In 1972, a year of disco, hip-hugging bell-bottoms, 36-cents-a-gallon gas and Joe Biden’s first Senate election, Congress sent the Equal Rights Amendment to the states for ratification. This required the assent of three-quarters of them (38) within seven years.
A ratification deadline, which has been an organic part of every amendment submitted to the states for a century, is intended to ensure what the Supreme Court calls a “sufficiently contemporaneous” consensus for constitutional change.
Although the ERA (“Equality of rights under the law shall not be denied or abridged ... on account of sex”) has long been dead as a doornail, it is a useful cadaver.
Progressives toiling to resurrect it are expending energy they might otherwise devote to achievable mischief. And they are reminding the nation how aggressively they will traduce constitutional, rule-of-law and democratic norms to achieve their goals, however frivolous.
The ERA rocketed toward ratification: Seven states approved it the first week, 19 within three months, mostly without hearings because it was rightly regarded as a constitutional nullity, a “consciousness-raising” gesture: What would it add to the 14th Amendment’s guarantee of “equal protection of the laws” for all “persons”?
But by 1975, the momentum to clutter the Constitution with pointless verbiage stalled. So, the amendment’s supporters began their now 47-year, ever-more-sophistical campaign to rig the ratification process.
Although decades later they would assert – without evidence, of which there is none from the Constitution’s text or history – that ratification deadlines are unconstitutional, they got Congress to extend the deadline.
Congress, whose members are sworn to “support and defend” the Constitution, extended it 39 months – by a simple majority vote.
This, even though the deadline was a component of the amendment, which had to pass both houses of Congress with two-thirds majorities. And even though 30 of the 35 states that had ratified it by January 1977 had referred to the seven-year deadline in their ratification resolutions.
Congress, supinely pandering, extended the deadline – but only for states that had not already ratified it. This was to block additional recissions: Four states, having had second (or perhaps first) thoughts, had canceled their ratifications.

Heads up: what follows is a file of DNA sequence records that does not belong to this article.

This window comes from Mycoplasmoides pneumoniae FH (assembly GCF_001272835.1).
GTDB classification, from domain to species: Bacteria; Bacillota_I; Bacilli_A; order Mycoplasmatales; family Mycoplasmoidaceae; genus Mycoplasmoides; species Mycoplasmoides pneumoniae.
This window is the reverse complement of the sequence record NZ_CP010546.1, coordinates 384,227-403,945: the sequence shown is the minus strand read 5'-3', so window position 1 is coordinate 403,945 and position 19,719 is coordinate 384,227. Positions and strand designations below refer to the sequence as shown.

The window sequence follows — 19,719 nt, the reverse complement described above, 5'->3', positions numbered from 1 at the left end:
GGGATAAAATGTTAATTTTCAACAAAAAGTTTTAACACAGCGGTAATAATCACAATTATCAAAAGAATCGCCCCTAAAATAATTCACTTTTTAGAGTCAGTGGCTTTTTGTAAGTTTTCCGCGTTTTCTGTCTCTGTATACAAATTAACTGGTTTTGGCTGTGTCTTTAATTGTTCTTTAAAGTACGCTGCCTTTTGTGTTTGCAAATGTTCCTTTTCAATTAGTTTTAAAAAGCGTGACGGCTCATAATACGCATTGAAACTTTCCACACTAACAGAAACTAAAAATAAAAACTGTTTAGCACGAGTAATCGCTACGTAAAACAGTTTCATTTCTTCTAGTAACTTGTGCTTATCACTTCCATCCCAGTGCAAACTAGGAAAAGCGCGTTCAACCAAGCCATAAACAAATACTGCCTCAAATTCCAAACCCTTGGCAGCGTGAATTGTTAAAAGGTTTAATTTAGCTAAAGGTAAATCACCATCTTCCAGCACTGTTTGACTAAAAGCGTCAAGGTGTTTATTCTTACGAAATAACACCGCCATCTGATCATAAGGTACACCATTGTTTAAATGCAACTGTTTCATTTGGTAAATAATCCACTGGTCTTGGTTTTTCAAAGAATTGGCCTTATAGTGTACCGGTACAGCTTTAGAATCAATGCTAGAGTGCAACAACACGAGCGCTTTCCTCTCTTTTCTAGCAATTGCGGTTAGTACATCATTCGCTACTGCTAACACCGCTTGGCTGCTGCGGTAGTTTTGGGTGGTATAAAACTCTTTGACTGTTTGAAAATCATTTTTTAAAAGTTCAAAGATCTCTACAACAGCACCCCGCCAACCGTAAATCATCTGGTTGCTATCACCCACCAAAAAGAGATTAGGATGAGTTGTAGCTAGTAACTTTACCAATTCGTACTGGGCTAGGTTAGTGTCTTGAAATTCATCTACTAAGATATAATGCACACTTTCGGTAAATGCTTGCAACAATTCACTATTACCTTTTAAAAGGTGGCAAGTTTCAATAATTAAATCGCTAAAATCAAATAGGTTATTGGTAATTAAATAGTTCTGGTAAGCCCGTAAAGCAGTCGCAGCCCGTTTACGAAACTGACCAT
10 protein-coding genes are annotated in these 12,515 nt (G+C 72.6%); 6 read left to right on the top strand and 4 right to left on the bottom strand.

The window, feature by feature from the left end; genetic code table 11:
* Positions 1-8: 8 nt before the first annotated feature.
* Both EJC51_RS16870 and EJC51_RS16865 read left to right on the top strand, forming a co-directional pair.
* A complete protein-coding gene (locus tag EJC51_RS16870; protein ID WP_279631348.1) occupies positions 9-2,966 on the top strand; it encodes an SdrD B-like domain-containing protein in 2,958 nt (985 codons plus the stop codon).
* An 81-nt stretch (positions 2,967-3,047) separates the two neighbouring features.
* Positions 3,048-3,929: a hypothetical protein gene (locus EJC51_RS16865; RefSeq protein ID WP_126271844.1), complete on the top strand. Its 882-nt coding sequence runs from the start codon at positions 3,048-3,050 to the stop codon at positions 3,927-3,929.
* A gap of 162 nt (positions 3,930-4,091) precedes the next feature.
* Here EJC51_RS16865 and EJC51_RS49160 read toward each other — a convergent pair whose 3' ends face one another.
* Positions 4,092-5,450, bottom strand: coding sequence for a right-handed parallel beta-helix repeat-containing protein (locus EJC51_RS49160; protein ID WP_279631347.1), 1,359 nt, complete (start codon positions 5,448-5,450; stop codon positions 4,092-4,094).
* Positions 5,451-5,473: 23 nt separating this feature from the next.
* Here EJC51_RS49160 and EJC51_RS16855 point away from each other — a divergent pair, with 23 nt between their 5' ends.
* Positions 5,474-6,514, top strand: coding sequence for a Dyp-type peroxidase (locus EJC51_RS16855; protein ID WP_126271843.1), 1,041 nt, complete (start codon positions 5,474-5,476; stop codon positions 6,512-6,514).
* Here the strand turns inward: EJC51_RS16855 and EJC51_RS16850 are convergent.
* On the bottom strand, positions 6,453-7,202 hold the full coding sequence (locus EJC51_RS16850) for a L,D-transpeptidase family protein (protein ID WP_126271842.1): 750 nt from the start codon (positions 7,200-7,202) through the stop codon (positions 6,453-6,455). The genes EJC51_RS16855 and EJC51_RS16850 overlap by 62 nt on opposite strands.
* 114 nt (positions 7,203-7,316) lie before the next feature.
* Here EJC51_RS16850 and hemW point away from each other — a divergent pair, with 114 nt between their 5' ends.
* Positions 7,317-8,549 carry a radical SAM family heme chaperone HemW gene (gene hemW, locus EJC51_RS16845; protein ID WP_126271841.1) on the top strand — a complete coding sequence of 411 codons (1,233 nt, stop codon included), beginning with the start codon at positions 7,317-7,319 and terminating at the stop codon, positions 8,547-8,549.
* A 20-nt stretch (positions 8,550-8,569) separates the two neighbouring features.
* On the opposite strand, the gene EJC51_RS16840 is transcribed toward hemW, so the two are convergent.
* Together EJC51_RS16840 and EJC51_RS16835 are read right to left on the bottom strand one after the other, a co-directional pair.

The 39-month extension expired in 1982, 123 months after the ERA left Congress, having gone longer (65 months) without an additional state’s ratification than it took to get the original 35 (which by then had shrunk to 30).
Since then, the ERA’s advocates of equality for women have insisted on ever-more-elaborate special treatment for the amendment. They have said the clock can never expire on ratification, and no ratification can be rescinded. Baldly declaring the five recissions impermissible, and that all deadlines are illegitimate, between 2017 and 2020 they got three more states to ratify the ERA. So, they said, the 38-state threshold had been reached, and they demanded that the National Archivist declare the Constitution amended. This he declined to do.
The ERA-as-Lazarus project has had unpleasant experiences in the courts, where law is taken seriously. In 2021, a federal district judge (an Obama appointee) held that the seven-year deadline set by Congress half a century ago was valid, so the three states’ make-believe ratifications, 2017-2020, were without legal effect. This brings to 26 the number of federal judges (14 Republican and 12 Democratic appointees) whose message to the ERA resurrectionists has been essentially: You’re kidding, right?
With a tenacity inversely proportional to their credibility, the ERA’s bitter-enders, who of course subscribe to progressivism’s theory of unlimited presidential power, insist that the ERA is “one signature away” – the archivist’s – from becoming the 28th Amendment. They want President Biden to order the archivist to ignore all the legal folderol and paste the ERA into the Constitution.
The archivist who spurned the resurrectionists’ demand has retired, but his likely successor seems equally sensible.
At Senate confirmation hearings for Colleen Shogan in September, she was asked by Sen. Rob Portman, R-Ohio: “If confirmed, would you continue to abide by the January 2020 [Justice Department’s Office of Legal Counsel] opinion, as your predecessor did?” She said yes, and that a court order would be the only circumstance under which she would certify that the ERA has been ratified. If she means this, the amendment’s fate was settled long ago.
If any of the resurrectionists were just 21 in 1972 when Congress sent the ERA to the states, they are now 71. Their hip-hugging bell-bottoms are dimly remembered embarrassments, like the ERA.